Waterfront Toronto shortlists proponents for Keating Channel Pedestrian Bridge

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Ontario Construction News staff writer

Waterfront Toronto and the City of Toronto in collaboration with Host Nation and Treaty Holder, the Mississaugas of the Credit First Nation has selected a shortlist of teams to submit designs for the accessible Keating Channel Pedestrian Bridge.

A Request for Qualifications (RFQ) was released in May and received 13 submissions from local, national and international teams. Five were selected to participate in the design competition:

Lead Firm: Entuitive

  • Engineer: Schlaich Bergermann Partner
  • Architect: Grimshaw Architects
  • Architect & Indigenous Consultant: Two Row Architect
  • Landscape Architect: O2 Planning + Design with Michael Van Valkenburgh Associates

 

Lead Firm: EXP

  • Engineer: Buro Happold
  • Architect: INFORM Studio
  • Indigenous Consultant: 4 Directions
  • Landscape Architect: Sprucelab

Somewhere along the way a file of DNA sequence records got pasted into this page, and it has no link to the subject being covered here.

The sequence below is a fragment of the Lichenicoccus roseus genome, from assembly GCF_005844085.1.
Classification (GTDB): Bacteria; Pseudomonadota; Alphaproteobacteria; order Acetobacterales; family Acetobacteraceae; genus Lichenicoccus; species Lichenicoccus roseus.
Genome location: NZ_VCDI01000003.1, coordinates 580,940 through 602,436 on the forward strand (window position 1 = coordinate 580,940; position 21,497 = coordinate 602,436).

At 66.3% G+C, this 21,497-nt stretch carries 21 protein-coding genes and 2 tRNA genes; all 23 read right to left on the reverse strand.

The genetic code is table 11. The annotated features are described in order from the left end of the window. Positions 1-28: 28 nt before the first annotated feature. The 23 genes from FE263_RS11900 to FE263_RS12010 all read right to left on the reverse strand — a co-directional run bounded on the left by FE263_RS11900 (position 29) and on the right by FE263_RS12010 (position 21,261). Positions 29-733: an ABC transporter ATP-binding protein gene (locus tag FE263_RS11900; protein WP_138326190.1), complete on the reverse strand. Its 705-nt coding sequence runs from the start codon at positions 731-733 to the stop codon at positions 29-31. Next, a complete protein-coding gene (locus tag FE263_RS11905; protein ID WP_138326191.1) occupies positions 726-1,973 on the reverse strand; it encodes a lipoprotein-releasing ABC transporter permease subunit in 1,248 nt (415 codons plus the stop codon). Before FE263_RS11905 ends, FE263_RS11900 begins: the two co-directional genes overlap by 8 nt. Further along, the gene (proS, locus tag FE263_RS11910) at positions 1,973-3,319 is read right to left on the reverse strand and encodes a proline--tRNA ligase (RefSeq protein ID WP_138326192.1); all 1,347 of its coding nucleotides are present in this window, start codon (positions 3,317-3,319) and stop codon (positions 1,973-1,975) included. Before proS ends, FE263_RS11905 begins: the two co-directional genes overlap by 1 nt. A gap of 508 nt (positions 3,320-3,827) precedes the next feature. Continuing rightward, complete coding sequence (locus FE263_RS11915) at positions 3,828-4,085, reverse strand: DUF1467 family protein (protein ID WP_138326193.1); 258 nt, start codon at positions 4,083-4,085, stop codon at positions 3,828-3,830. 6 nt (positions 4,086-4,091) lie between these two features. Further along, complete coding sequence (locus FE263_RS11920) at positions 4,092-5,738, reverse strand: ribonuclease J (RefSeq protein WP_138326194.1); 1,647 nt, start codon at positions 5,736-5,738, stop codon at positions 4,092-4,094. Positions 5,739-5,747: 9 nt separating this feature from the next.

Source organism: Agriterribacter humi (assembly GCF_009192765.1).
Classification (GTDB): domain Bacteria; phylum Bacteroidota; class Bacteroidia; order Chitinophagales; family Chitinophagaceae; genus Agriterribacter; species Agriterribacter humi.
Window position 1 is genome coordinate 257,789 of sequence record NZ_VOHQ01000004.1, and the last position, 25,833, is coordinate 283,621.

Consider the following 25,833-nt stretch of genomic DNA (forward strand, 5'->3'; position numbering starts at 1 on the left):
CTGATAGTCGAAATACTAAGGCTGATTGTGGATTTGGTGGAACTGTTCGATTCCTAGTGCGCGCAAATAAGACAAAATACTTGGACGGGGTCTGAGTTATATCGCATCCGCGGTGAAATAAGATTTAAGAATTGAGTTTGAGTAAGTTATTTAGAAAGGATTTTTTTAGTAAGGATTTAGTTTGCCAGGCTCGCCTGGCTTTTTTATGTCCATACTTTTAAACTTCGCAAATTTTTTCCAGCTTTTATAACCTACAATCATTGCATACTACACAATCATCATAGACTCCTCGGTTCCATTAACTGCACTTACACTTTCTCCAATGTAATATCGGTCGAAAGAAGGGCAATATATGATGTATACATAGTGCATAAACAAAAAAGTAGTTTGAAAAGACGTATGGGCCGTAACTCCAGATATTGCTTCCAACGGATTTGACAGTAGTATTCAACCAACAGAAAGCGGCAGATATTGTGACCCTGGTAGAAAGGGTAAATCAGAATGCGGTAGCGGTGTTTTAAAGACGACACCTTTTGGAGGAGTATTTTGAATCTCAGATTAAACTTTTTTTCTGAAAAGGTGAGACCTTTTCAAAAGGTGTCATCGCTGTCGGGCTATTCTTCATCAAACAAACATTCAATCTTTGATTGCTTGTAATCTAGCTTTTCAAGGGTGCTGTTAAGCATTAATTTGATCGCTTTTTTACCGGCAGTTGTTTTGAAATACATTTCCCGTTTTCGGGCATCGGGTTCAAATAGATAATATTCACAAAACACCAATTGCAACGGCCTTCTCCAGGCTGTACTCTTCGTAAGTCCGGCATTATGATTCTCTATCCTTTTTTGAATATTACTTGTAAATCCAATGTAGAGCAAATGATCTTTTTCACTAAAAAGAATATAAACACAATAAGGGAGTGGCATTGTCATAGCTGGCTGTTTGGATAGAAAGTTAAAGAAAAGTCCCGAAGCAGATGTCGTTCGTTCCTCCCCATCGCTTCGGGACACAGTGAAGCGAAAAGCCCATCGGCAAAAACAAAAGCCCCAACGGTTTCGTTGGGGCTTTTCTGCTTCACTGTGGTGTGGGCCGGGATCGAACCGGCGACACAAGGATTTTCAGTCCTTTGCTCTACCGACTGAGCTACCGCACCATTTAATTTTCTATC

Lead Firm: Henning Larsen

  • Engineer: Ramboll
  • Architect: Henning Larsen
  • Indigenous Consultant: Two Row Architect
  • Landscape Architect: Henning Larsen

Lead Firm: RJC Engineers

  • Engineer: Anta Ingeneria Civil
  • Architect: Smoke Architecture Inc.
  • Indigenous Consultant: MinoKamik
  • Landscape Architect: Michael Van Valkenburgh Associates

Lead Firm: Zeidler Architecture Inc.

  • Engineer: Arup
  • Architect: WilkinsonEyre
  • Indigenous Consultant: Two Row Architect
  • Landscape Architect: PLANT Architect Inc.

Submissions will be reviewed by an evaluation committee incuding Waterfront Toronto, City of Toronto and Mississaugas of the Credit First Nation staff. Waterfront Toronto anticipates that the successful team will be announced in fall 2023.

The Keating Channel Pedestrian Bridge will link the Quayside neighbourhood and Toronto’s downtown to an expanded regional park system along the Don River and the emergent Villiers Island. It will contribute to the creation of a continuous and publicly accessible water’s edge along the harbour and play a critical role in providing safe, direct, and equitable access across the Keating Channel.

Incorporating Indigenous design principles is a key part of the project.

The bridge will “meaningfully celebrates local Indigenous arts, cultures, storytelling, histories, and traditions. This initiative also seeks to support Indigenous place-making and place-keeping as a part of a collective re-imagining of public spaces to strengthen the connection between place, community, values, culture, past, present and future”.

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